It is to be understood that all references made to a specific composite wall structure and cross tie bracket used in that structure and any other variations of this arrangement which utilizes the features which are described herein are to be considered part of this invention.


Other features and advantages of the present invention will become apparent in the following detailed description of the invention wherein like reference numbers denote the same elements in the accompanying drawings.

FIG. 1 is a perspective view of a partially completed composite wall according to the present invention;

FIG. 2 is an enlarged perspective view showing the cross tie in relation to a reinforcing stud;

FIG. 3 is a cross sectional view taken along the lines 3--3 of FIG. 1;

FIG. 4 is a side elevation view of the composite wall showing the reinforcing structure in phantom lines;

FIG. 5 is a top plan view of the cross tie bracket accord to the present invention;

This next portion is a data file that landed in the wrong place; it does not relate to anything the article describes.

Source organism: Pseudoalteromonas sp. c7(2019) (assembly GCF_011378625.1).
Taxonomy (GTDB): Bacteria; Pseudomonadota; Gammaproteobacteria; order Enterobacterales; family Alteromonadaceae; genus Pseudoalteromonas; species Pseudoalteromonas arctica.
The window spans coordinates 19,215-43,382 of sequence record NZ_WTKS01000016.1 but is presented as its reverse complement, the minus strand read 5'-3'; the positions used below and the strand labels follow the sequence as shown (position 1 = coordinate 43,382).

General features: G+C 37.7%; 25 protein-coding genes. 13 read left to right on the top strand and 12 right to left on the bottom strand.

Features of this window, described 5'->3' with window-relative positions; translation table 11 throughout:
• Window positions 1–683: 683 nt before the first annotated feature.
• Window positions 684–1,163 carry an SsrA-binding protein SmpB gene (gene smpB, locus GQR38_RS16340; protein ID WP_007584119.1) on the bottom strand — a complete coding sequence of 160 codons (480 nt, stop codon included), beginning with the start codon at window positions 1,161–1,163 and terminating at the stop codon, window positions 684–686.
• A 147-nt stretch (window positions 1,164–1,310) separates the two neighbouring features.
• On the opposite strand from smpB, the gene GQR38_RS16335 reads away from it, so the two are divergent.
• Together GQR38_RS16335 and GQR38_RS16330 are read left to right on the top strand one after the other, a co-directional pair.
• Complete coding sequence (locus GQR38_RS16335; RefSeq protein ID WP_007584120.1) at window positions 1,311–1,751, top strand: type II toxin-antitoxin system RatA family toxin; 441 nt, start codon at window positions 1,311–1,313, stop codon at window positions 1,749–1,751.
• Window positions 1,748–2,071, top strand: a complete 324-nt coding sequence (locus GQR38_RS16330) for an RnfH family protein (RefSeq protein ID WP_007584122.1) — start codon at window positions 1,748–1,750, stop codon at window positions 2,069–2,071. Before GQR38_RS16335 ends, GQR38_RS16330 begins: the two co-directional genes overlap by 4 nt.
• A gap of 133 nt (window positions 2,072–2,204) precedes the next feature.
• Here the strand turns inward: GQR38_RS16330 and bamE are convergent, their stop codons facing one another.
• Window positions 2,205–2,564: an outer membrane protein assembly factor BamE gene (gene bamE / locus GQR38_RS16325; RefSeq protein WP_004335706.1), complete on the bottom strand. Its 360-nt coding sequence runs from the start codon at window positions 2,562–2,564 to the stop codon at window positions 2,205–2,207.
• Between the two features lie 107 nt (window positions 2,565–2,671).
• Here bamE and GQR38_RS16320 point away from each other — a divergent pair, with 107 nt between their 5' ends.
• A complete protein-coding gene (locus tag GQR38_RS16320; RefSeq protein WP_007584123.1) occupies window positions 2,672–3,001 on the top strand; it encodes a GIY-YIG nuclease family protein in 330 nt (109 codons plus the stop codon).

FIG. 6 is a side elevation view of the bracket;

FIG. 7 is an end view of the bracket,

FIG. 8 is a perspective partial cutaway view of one-half of the composite wall built in conjunction with an existing wall structure;

FIG. 9 is a partial cross sectional view taken along the lines 9--9 of FIG. 8;

FIG. 10 is a partial perspective view showing the partial bracket used in this embodiment of the composite wall;

FIG. 11 is a cross sectional view showing another embodiment of the partial composite wall formed in conjunction with a reinforcing structural member; and

FIG. 12 is a side elevation view of the embodiment shown in FIG. 11.


Turning now more specifically to FIG. 1, the composite wall structure 10 of the present invention is comprised of a framework type reinforcing structure 12, a plurality of outside preformed panels 14 and inside preformed panels 16. The panels either outside or inside 14, 16 can be stacked in any desired arrangement such as parallel, staggered (as shown in FIG. 1) or any other assembly arrangement which is desired. A cross tie bracket 18 is stategically located adjacent each vertical reinforcing stud or member 20 and interconnects the edges of corresponding panels.